Fighting transphobia

CW: Reference to transphobic violence

I recently read my discharge notes from a hospital admission last year. The doctor had written ‘Yenn is a 45 year old female and identified herself as ‘binary gender…’ Um, sorry doctor, wrong on many levels! I am not female and I identify as non-binary gender not binary gender. That is kind of the point! As a transgender and non-binary person this sort of thing happens to me all the time. It is infuriating to say the least. That a hospital doctor is so ignorant of the narratives and experiences of gender divergent folks  is simply mind boggling to me. There is official knowledge of gender diversity in Australia as evidenced by laws in some states around gender on birth certificates and the options people have to change their names and gender on things like passports so surely a hospital caring for people with mental health issues should also be aware of these matters!

There is a lot of ignorance around gender diversity and it makes me very sad, frustrated and angry. I encounter it all the time. Some of my trans friends are subject to violence and aggression from strangers. In fact being transgender puts people at a significantly greater risk of violent attacks, including murder. This has been the case for a long time and is absolutely horrific. My gender expression is what I would call androgynous but many people see me as female in my expression and assume I am a woman. This means I am most likely at a lower risk of random transphobic violence from strangers. However I am at the risk of what could be seen as a kind of dismissiveness. People assume I am female and continue to think this even when I tell tham I am non-binary. I had a colleague at a former workplace say to me after I came out to them ‘oh but you are a real girl!’ It was highly invalidating and made me feel very unpleasant. People are constantly misgendering me and calling me a ‘lady’. It is extremely frustrating and upsetting. I am proud of my non-binary identity so having people just dismissing it is very hurtful.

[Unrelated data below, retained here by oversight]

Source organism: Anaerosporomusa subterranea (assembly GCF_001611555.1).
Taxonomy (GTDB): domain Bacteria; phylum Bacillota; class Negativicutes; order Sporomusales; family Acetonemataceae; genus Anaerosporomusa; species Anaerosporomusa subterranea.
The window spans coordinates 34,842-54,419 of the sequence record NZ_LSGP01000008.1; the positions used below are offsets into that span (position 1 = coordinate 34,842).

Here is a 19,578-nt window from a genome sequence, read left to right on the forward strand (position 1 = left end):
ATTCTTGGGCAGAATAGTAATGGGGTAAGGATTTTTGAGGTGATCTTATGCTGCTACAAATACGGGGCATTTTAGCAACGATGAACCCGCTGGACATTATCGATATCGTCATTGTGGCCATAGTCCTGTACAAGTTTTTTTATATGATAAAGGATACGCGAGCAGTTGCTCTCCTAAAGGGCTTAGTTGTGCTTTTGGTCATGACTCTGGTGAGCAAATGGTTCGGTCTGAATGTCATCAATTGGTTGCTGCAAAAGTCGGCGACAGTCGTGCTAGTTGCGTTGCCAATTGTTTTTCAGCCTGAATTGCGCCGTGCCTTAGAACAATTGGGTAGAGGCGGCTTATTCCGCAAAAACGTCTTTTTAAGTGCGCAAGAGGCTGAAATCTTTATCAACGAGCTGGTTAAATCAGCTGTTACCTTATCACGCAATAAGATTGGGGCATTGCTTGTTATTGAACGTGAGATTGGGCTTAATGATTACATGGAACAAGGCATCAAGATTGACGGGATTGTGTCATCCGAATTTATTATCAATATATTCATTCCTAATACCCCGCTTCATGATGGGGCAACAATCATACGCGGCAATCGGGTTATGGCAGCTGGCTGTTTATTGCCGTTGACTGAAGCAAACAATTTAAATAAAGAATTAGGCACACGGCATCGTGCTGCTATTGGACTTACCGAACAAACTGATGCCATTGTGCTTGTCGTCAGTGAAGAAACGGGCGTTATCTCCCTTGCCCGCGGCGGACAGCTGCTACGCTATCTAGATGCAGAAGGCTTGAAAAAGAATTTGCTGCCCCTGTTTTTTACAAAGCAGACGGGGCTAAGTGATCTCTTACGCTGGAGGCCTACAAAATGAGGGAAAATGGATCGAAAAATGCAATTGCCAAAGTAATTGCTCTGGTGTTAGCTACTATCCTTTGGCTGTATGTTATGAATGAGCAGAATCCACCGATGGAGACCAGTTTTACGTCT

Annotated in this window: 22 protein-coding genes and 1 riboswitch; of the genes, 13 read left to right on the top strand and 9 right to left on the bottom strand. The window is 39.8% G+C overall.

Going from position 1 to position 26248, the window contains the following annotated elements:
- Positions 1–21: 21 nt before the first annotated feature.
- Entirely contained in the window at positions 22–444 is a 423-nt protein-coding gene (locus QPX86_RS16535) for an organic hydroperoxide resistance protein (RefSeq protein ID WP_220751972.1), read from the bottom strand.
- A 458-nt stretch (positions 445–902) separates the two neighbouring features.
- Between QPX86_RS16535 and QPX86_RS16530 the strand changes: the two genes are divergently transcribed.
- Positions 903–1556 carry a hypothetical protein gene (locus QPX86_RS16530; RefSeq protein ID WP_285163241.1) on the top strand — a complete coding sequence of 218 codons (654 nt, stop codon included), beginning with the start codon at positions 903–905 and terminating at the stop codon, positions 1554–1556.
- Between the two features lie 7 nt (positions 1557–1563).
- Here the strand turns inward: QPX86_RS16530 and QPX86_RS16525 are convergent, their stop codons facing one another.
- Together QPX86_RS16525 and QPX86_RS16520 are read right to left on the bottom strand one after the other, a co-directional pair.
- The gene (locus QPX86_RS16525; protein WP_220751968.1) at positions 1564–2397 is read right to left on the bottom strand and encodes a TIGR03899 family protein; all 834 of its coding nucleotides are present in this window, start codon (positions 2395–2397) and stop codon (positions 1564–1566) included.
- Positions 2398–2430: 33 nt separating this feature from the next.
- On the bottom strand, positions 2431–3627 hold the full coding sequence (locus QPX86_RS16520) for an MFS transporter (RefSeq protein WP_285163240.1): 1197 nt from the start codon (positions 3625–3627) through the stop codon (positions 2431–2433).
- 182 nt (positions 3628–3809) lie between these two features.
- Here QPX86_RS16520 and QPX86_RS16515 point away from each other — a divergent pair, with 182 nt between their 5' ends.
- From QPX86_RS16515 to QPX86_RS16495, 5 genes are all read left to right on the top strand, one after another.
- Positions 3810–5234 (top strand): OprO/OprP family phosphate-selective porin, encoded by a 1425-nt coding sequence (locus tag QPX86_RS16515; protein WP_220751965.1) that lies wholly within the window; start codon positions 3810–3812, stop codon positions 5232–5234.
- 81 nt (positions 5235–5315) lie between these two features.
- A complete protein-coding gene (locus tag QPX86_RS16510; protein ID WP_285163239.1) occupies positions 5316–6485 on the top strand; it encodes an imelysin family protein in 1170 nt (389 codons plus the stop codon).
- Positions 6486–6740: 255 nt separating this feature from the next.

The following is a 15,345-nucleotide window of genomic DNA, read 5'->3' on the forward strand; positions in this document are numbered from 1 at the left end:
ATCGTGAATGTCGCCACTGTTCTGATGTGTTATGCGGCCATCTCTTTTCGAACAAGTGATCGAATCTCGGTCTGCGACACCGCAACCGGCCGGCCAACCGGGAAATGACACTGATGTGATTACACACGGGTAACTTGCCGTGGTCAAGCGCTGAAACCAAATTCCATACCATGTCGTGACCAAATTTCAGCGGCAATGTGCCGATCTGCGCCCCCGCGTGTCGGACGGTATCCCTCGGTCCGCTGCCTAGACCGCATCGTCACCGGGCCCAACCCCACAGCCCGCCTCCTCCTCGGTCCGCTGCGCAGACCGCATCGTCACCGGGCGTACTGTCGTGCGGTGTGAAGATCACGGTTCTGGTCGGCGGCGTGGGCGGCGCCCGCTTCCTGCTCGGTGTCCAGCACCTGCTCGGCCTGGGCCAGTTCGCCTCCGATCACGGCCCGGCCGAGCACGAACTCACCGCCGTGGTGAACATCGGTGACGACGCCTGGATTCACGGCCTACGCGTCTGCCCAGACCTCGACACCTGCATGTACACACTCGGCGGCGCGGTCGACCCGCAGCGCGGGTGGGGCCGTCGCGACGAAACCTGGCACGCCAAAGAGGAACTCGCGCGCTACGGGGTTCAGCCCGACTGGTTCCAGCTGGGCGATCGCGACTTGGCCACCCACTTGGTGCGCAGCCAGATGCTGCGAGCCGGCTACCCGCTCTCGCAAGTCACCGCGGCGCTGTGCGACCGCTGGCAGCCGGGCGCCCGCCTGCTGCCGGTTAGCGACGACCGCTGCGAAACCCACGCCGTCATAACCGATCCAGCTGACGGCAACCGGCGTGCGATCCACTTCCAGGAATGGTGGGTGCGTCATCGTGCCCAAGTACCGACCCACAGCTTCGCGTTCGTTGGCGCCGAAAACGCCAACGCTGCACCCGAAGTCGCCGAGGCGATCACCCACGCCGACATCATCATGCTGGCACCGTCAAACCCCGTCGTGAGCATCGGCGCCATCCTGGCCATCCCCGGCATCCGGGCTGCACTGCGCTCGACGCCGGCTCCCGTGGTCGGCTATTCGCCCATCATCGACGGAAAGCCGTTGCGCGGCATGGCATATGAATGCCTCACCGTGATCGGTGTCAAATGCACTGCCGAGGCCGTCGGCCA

I might not have trouble with aggression from strangers but I get plenty of transphobia from people who know me as a non-binary advocate. I recently had a person who had been a friend for many years spray me with a shower of transphobic hatred, telling me that she would never use my correct name or pronouns and telling my my beautiful cat Mr Kitty had died ‘from a broken heart.’ This person was one of those bigots who hide behind feminism. It was extremely hurtful. I also had someone tell me I shouldn’t be involved in a women’s exhibition. This was despite that fact that the CEO of the organisation hosting the exhibition was themselves non-binary! I even had someone tell me I shouldn’t wear a skirt because non-binary people don’t wear ‘female clothes’. I just thought they were clothes – I had no idea clothes had a gender! Could I wear pants / trousers or are they ‘male’? Maybe I should just wear my undies?? 

Jokes aside, these are things which are indicative of some major issues in society. They have a big impact on transgender people. I am all for supporting people to be out loud and proud as their wonderful authentic selves. The attitudes and behaviours discussed in this piece are all things which would push people into the closet and make them afraid to outwardly express who they are. Bigotry pushes people into the closet. It makes people doubt themselves, it makes people afraid and it makes them hate and question themselves. I am against bigotry in all its forms but as a transgender person I am strongly against transphobic bigotry.